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All About Acrylic Floor Finishes: Solid Content & More

All About Acrylic Floor Finishes: Solid Content & More

All About Acrylic Floor Finishes: Solid Content & More

When you're shopping for floor finishes, you'll often observe something in the title or description of the product indicating that it's a "high solids" or "low solids" formula. In many cases, you will notice that the solids content is indicated in a percentage form. In this guide written by the floor care products experts 1877FloorGuy, you'll learn what the complete floor finish solids content in acrylic floor finishes exactly means.

Acrylic Polish Formulas

The complexities or formulas for acrylic polishes are no different than life itself. In fact, the research for this article has disclosed not only the diverse collection of ingredients, but the precise relation each lends to the end result, which for most users is a floor that is easily cleaned, maintained and refurbished when necessary. It is extremely important that you understand the chemical basics of acrylic floor finishes before even discussing solids.

The Solid Content in Acrylic Floor Finish

Most acrylic floor finishes contain a solid content ranging from 16 to 22 percent, while recently the industry has been drawn to high solid content that is around the 30 to 32 percent level.

Solid level - The solid level is the amount of material left, including polymer film, waxes, plasticizers, leveling resins, etc. after everything volatile has left the film, such as water or co-solvents.

Higher level solid content can be more temperamental during application since the skill required during application could possibly be more challenging to achieve a smooth, wet film. It is important to understand that a thicker film (high solid) will often extend the drying and curing time, since the water and solvents will have to travel a greater distance to escape before the surface is ready for traffic.

In fact, it is not unusual that a floor finish of 30 percent solids in a one-coat application will require the same drying and curing time of a two-coat application of floor finish with only 16 to 18 percent solids under identical drying conditions. Factors that can slow the release of water during drying and curing process are high humidity or poor air flow.

Reflectivity is a clearly a function of a smooth surface film. A very thin film can deliver the same level of gloss as thicker film due to the degree of surface flatness when light reflects from the floor. High speed burnishing will often smooth the imperfections in a surface so that it will reflect a greater percentage of light, creating a shiny appearance.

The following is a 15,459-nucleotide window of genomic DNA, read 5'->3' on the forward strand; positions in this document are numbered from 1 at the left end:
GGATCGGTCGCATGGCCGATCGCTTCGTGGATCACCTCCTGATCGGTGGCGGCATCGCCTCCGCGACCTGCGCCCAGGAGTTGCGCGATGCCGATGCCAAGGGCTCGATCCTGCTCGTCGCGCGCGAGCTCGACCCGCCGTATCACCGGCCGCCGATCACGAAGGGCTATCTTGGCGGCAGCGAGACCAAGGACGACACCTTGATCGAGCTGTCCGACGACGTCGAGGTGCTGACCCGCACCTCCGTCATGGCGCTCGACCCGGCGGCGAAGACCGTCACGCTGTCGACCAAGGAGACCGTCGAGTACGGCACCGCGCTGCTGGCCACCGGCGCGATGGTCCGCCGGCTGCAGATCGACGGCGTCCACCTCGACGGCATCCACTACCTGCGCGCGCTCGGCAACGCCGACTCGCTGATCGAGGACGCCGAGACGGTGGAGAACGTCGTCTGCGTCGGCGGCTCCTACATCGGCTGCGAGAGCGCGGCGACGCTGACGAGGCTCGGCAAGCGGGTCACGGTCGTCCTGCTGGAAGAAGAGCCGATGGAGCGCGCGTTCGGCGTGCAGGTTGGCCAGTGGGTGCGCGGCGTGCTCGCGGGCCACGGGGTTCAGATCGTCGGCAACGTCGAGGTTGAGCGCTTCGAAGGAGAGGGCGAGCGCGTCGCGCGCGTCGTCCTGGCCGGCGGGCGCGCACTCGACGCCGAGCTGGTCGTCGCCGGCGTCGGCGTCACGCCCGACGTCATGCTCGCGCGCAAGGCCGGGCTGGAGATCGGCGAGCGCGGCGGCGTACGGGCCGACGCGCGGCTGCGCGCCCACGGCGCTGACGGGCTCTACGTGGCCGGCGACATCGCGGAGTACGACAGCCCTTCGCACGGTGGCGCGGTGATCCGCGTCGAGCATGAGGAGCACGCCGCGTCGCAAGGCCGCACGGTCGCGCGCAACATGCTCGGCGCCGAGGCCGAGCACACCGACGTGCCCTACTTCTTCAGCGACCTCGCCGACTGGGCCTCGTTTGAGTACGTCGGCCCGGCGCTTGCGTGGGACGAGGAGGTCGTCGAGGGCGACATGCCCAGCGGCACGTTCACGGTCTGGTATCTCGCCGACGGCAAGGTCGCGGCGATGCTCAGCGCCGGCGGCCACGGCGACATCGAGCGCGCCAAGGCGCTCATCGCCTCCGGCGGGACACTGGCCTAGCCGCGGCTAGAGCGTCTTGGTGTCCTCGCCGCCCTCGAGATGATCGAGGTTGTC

Matte or satin surfaces tend to be rougher, therefore scattering the light rather than reflecting. It is also important to note that any flooring that is textured or porous will require multiple coats of a low solid floor finish to build up to a smooth surface enough to overcome the roughness, uneven texture or porosity so that a shiny appearance is detected, while the same result may be achieved with fewer coats of a high solid floor finish.

Low solids floor finish products are often considered more applicator friendly, but can require additional labor due to the additional coats required to achieve an acceptable surface for your space. Certainly, high solids can deliver equal results with less material and labor required.

Floor Finish Ingredient Categories

Before your buy floor finish, make sure you read up on the basic ingredients to learn about how the finish will perform. Different floor care ingredients will offer different benefits and results for the finished product. For example, choosing a floor finish with modifiers can help enhance gloss and slip-resistance, while opting for a finish with antimicrobial agents will help your floor finish avoid discoloration and other negative results.

Fundamentally, most floor finishes are comprised of five basic categories of ingredients:

  • Polymer emulsions - Comprised of one or more monomers suspended in water creating polymer emulsions in very specific or precise ratio, often guarded by the manufacturer as a trade secret for their recipe of floor finish. Polymer emulsions are considered the hub of a floor finish with endless combinations that can impact most performance characteristics including gloss, durability, leveling, clarity, water/detergent resistance, ability to recoat, scuffing and ability to remove.
  • Film formers - Essential components of the polymer emulsions that minimize common floor care problems such as poor gloss, streaking, cratering, fisheyes, poor adhesion/powdering, orange peeling, blushing and even poor leveling.
  • Modifiers - Polymer emulsions in floor finishes deliver an endless range of performance characteristics. For example, modifiers such as resins, wax emulsions, urethanes, UV absorbers and metal cross linkers can be added to enhance gloss, slip resistance, scuff/scratch resistance or simply boost clarity, hardness, durability and ability to buff.
  • Preservatives - Often antimicrobial agents incorporated to ward off attacks of the ingredients in floor finishes, without them, could cause discoloration, destroy the floor finish emulsion and create unpleasant odors. Also, an antifreeze agent may be added to the emulsion to provide freeze-thaw stability.
  • Water - Deionized water not only serves as the carrier for all the floor finish ingredients, but also delivers a stable environment that significantly reduces the risk of slight discoloration or compromise of gloss or clarity.

Remember, if you have any questions whatsoever about which floor finish to buy, simply give us a call today at 1-877-FLOOR-GUY or contact us via e-mail.